Column of the Verziere

Largo Augusto, 3. (Open Map)


A solitary pillar of Baveno stone stands amongst the urban traffic; it was built in 1612 as a votive offering for the end of the plague in 1577. Christ the Redeemer, designed by Francesco Maria Richini, stands at the top of the pillar above the Verziere market square, from which takes its name.
It was dismantled in 1858 because deemed unsafe but already by 1860 it was restored and served as a monument to the Cinque Giornate uprisings in Milan. In fact, the names of the fallen are engraved on the brass plates that surround the base.Carlo Porta, the famous Milanese dialect poet, considered the Verziere market as a language school due to the spontaneity and vitality with which the trading took place.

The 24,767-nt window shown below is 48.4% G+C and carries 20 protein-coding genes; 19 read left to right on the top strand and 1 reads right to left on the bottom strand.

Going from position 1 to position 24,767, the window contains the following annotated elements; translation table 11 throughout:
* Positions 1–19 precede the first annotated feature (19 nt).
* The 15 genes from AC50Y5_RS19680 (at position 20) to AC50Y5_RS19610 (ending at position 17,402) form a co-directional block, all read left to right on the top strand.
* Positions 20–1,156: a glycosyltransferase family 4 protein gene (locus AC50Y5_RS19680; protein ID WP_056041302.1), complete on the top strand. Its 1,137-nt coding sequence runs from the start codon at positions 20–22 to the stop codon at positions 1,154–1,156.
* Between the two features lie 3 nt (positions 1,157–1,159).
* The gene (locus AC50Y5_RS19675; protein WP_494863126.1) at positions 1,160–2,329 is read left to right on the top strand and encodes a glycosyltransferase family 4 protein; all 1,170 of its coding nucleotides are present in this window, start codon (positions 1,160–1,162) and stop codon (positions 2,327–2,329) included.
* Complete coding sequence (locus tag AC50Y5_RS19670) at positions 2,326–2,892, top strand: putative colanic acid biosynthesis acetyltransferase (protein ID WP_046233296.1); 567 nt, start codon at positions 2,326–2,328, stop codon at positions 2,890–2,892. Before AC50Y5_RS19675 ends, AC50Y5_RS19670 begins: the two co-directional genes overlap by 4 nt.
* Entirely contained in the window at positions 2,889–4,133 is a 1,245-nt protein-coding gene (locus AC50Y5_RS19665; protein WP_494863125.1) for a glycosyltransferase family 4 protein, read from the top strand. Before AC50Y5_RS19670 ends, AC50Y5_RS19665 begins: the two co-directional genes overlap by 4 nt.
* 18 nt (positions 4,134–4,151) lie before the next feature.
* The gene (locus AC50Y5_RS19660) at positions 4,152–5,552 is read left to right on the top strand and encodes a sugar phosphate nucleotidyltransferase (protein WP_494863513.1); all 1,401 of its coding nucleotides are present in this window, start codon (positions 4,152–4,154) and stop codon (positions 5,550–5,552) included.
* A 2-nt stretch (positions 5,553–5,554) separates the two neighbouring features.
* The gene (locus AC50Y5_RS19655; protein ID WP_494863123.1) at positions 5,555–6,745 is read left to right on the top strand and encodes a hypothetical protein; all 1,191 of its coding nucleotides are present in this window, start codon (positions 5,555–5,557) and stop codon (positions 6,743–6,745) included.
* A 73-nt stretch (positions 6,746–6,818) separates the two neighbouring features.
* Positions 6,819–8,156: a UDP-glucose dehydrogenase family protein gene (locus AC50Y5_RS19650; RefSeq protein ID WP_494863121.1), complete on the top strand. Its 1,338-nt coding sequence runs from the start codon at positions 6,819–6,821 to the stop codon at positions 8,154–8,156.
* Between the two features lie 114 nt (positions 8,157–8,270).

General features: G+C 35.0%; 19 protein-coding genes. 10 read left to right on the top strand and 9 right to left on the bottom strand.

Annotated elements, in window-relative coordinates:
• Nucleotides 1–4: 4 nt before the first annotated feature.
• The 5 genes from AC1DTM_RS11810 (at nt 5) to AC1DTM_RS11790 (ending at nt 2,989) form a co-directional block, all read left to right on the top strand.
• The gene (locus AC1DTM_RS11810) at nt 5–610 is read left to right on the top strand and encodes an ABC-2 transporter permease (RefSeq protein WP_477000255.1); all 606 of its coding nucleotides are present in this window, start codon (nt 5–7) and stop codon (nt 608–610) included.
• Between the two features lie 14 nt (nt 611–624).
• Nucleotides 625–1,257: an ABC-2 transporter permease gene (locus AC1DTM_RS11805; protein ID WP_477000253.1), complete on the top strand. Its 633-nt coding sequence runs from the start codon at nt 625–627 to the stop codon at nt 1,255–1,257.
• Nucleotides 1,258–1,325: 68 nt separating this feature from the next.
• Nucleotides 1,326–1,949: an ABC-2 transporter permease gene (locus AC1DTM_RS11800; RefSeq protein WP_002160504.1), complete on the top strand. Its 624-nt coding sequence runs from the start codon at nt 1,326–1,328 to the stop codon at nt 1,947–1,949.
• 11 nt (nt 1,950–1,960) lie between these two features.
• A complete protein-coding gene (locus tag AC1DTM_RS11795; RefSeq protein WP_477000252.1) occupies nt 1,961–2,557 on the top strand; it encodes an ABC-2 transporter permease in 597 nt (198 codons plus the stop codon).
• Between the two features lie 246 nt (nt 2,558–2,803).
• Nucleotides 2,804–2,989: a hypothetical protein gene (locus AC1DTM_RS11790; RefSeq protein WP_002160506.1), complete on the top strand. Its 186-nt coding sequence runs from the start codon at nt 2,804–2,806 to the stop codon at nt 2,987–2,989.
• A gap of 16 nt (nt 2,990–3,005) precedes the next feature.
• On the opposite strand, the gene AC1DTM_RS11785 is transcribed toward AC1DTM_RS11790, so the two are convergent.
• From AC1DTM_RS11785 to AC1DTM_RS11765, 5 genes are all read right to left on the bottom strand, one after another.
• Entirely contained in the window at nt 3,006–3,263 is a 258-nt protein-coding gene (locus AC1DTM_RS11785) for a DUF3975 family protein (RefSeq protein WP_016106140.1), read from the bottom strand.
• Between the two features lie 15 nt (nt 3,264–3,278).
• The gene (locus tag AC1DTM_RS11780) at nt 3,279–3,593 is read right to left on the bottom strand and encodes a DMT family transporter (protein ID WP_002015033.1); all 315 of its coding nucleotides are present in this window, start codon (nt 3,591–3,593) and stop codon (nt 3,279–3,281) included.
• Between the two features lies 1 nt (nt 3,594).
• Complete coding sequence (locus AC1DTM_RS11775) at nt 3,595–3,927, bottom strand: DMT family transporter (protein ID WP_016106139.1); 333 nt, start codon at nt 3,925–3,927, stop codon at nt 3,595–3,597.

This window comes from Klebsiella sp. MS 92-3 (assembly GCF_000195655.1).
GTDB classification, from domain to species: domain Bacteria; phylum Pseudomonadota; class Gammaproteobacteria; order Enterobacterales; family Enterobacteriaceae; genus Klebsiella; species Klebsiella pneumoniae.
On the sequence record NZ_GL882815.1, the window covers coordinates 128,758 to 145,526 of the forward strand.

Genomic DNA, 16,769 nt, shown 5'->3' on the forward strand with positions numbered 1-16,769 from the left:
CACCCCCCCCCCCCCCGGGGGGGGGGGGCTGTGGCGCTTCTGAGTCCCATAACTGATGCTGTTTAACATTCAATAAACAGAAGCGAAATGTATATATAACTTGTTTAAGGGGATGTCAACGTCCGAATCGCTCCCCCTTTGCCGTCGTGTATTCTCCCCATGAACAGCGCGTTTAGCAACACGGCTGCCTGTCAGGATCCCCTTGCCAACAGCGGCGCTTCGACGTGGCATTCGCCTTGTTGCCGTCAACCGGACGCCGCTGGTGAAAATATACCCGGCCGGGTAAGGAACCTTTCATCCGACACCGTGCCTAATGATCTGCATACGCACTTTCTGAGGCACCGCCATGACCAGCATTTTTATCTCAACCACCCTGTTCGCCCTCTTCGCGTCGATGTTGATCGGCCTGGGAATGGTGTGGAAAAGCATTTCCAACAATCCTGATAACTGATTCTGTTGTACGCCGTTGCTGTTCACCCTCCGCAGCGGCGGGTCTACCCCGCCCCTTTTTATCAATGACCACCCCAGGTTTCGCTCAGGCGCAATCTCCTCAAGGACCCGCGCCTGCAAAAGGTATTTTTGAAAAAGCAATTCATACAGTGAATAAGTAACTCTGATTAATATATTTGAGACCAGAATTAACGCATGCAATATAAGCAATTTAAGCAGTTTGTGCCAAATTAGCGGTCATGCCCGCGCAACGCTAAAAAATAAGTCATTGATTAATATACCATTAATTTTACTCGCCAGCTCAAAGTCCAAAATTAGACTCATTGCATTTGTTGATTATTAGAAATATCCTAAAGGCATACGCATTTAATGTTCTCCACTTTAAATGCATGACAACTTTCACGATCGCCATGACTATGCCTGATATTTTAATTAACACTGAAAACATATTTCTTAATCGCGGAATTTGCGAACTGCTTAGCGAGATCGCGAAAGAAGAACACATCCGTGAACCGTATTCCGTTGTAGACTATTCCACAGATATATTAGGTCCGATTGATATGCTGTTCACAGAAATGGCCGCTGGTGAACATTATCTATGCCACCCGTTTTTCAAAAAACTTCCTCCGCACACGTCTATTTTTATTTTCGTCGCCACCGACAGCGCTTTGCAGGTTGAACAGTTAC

It took almost a century to complete the work of the Verziere column due to continuing strife between religious and civil authorities. During this period of discussions the column was even knocked to the ground. Rebuilt in 1611, it fell twice during the building work.